|Ending the Freshnlo Pedal for Scotland in pink|
I've talked before about how reducing our female children's choices to pink or purple will reflect in reducing all their other choices. Imagine if a girl could only be a firefighter if the helmet was a pretty colour.
How can we change the world, save lives and do other important stuff if we can only do dressed in the same shade as a freshly cooked lobster? It's clearly rubbish. Matter closed.
Then I bought myself a bike jacket, just in time to do the Freshnlo Pedal for Scotland. I chose fluorescent (obviously wise for visibility) pink - not the yellow, green or silver on neighbouring hangers, but pink.
I had also recently bought a pink cover for my iPad (US Army- approved according to the blurb), a pink rubber skin for my phone and a purply pink trimmed case for my camera. My sock drawer is full of salmon and fuchsia shades and my favourite pair of gloves couldn't be rosier if they tried.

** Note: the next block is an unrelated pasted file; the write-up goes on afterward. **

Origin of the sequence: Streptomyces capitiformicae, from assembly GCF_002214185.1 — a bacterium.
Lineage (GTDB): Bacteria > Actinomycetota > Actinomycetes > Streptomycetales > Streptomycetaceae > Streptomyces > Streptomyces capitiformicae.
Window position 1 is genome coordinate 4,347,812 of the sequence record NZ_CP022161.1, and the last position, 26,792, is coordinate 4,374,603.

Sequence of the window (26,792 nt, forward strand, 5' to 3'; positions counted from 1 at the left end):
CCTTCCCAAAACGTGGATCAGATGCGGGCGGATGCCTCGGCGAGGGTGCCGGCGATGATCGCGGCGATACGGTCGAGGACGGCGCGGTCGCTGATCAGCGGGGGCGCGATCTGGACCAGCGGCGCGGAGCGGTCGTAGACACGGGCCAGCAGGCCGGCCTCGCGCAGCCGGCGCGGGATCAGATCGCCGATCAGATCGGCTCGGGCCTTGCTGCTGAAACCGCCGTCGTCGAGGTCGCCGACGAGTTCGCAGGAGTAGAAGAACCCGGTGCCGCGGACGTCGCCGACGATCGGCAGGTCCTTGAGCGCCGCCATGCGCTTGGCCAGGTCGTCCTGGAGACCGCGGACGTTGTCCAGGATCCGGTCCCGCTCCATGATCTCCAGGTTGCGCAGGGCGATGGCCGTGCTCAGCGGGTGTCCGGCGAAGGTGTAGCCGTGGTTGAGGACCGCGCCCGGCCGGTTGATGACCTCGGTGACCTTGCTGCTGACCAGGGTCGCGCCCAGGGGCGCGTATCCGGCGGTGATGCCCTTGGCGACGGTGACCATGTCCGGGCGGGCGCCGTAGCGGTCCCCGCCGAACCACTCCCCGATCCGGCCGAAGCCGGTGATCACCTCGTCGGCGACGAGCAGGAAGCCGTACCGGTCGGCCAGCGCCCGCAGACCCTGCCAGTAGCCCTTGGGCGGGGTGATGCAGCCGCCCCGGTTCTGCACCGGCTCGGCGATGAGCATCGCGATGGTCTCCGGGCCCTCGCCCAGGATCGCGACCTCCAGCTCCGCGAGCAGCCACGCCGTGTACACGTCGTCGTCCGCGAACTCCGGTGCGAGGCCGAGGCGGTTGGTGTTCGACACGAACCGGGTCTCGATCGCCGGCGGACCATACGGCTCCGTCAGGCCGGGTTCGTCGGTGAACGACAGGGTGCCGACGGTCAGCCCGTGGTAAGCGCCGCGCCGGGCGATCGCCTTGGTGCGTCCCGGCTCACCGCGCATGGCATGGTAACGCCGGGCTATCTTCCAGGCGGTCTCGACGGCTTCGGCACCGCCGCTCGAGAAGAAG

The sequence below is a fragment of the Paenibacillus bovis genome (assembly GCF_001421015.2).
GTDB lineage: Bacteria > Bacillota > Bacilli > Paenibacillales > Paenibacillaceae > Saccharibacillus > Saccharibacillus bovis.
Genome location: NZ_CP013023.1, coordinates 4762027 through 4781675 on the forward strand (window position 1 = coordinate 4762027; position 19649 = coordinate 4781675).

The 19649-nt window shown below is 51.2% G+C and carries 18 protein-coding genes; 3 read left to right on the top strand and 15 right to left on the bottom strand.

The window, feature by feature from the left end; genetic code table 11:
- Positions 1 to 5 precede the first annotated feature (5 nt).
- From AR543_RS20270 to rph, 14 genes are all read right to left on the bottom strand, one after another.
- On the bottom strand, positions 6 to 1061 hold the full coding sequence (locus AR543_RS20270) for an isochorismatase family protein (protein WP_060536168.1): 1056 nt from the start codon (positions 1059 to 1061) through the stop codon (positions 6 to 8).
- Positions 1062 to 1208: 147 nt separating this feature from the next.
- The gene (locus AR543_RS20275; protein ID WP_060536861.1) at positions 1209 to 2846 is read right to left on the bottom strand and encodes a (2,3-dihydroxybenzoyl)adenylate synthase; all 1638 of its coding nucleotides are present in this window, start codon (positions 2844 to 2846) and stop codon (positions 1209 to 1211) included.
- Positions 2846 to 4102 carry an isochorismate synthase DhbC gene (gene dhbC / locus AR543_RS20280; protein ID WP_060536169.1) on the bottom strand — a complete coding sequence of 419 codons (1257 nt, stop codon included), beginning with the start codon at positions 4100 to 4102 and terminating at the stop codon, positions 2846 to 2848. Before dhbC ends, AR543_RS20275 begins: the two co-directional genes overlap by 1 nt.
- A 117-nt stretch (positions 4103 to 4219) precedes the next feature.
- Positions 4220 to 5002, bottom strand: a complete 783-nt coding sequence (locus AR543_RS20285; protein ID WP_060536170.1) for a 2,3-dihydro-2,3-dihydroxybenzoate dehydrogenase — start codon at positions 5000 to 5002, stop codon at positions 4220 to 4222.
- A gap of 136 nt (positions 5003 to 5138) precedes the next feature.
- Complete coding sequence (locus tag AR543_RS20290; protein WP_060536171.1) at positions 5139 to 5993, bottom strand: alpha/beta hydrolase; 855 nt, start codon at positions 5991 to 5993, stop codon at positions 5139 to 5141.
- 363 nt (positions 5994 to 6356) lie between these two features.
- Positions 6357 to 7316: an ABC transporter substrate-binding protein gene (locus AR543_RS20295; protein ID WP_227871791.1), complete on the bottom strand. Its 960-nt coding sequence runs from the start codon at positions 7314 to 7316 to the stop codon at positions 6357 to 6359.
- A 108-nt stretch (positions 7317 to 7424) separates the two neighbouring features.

The reason for this fixation with the colours of blush, berry and beery nose is self preservation. Well not exactly self preservation, but stuff preservation.
There are four males in this house, and me. And all of them will help themselves to my stuff willy-nilly. Thereafter the stuff will be, at best, elsewhere, but more often lost, broken, grubby or otherwise sullied.
I have discovered that by wrapping the most attractive bits of stuff in a force-field of femininity it keeps them a bit safer.
Three out of four of my male house-mates wouldn't be seen dead anywhere near lady-like hues, because they are FOR GIRLS. The fourth house-mate (Boy Three) is young enough not to care about such distinctions as he tears through stuff with locust-like dedication, but he is already learning.
It raises one big question: Given that I heartily oppose the pinkification of little girls, is it OK to use the same colour apartheid for my own benefit?